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From the Editor: The Art of Storytelling
Driving Dogs During the Golden Era of Antarctic Exploration
A Bridge of Ice
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“Arctic-adapted dogs emerged at the Pleistocene-Holocene transition”
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photo by Carsten Egevang
"Arctic-adapted dogs emerged at the Pleistocene–Holocene transition"
Mikkel-Holger S. Sinding et. al., Science 368, 1495–1499, 26 June 2020
by Sue Hamilton
This QIMMEQ Project research appeared in the June 26, 2020 issue of the American Association for the Advancement of Science’s (AAAS) publication, Science Magazine, with supplemental information here. Not more than a day later, hordes of mainstream media jumped all over this news with their own interpretations of the paper’s findings.
I am not ashamed to admit that most scientific research – as originally published – tends to hurt my brain as I don’t fully comprehend it. And in seeking a lay (explained in non-scientific terms) analysis, I tend to summarily reject mainstream media interpretations largely because I strongly suspect their takes are often a version of the myth of the Tower of Babel or perhaps the Hindu fable The Blind Men and the Elephant. My skepticism about such “hit and run journalism” is supported in part by the obvious and disappointing red flags accompanying their text: photographs that adorn the stories. As I had some time on my hands, I decided to track the number of media outlets reporting on this research paper by the number and type of images they used.
Images used by media outlets reporting on
‘Arctic-adapted dogs emerged at the Pleistocene–Holocene transition’
Sigh…I am surprised one of the editors didn’t insert a photo of his exophthalmic Cocker Spaniel posing on a sofa and call it good enough.*Carsten Egevang is the photographer for the QIMMEQ Project and three of his images are part of the file available to use by media outlets for reporting on this research paper.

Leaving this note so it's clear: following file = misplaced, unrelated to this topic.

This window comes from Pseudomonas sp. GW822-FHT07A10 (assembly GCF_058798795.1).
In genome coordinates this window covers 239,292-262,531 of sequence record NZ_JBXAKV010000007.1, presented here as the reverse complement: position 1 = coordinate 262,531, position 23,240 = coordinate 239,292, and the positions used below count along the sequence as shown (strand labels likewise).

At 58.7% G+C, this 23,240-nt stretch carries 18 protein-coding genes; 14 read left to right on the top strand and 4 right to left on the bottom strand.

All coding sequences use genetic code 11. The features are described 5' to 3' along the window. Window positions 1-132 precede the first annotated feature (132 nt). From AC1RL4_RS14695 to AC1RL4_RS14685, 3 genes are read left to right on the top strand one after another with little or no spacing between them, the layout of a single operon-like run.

Sorry folks, I didn’t bother to keep track of the web addresses, but I can say that there was mostly below the tree line stuff: a team of (fat) Siberian Huskies, Iditarod dogs, Alaskan Malamutes, more Siberian Huskies (with blue eyes)…the kind of images “science writers” grab from the usual photo repositories available to journalists seeking a quick and dirty way to entertain their readers, not to educate them with relevancy. To their credit, some of the news releases, such as the one offered by the AAAS, the publisher of record for the original research (their reporting, of course, can be considered credible), used legitimate Inuit Dog images. Also, I did find one review of ‘Arctic-adapted dogs emerged at the Pleistocene–Holocene transition’ which appeared in the June 26, 2020 issue of the not exactly mainstream media The Siberian Times. You should definitely check this one out if only for the fabulous graphics!
There is someone else who shares my cynicism about typical media reporting on scientific studies. The research paper’s lead author Dr. Mikkel Sinding empathized,
“The most frustrating misunderstandings I see on the web related to the study are:Fortunately for all of us Dr. Sinding has graciously provided The Fan Hitch a summary of ‘Arctic-adapted dogs emerged at the Pleistocene–Holocene transition’. So here you have, from the source, a version of the published research for we non-scientist to understand and believe.
In a separate entry in this issue of PostScript you will find the transcript of a podcast interview with Dr Sinding discussing ‘Arctic-adapted dogs emerged at the Pleistocene–Holocene transition’.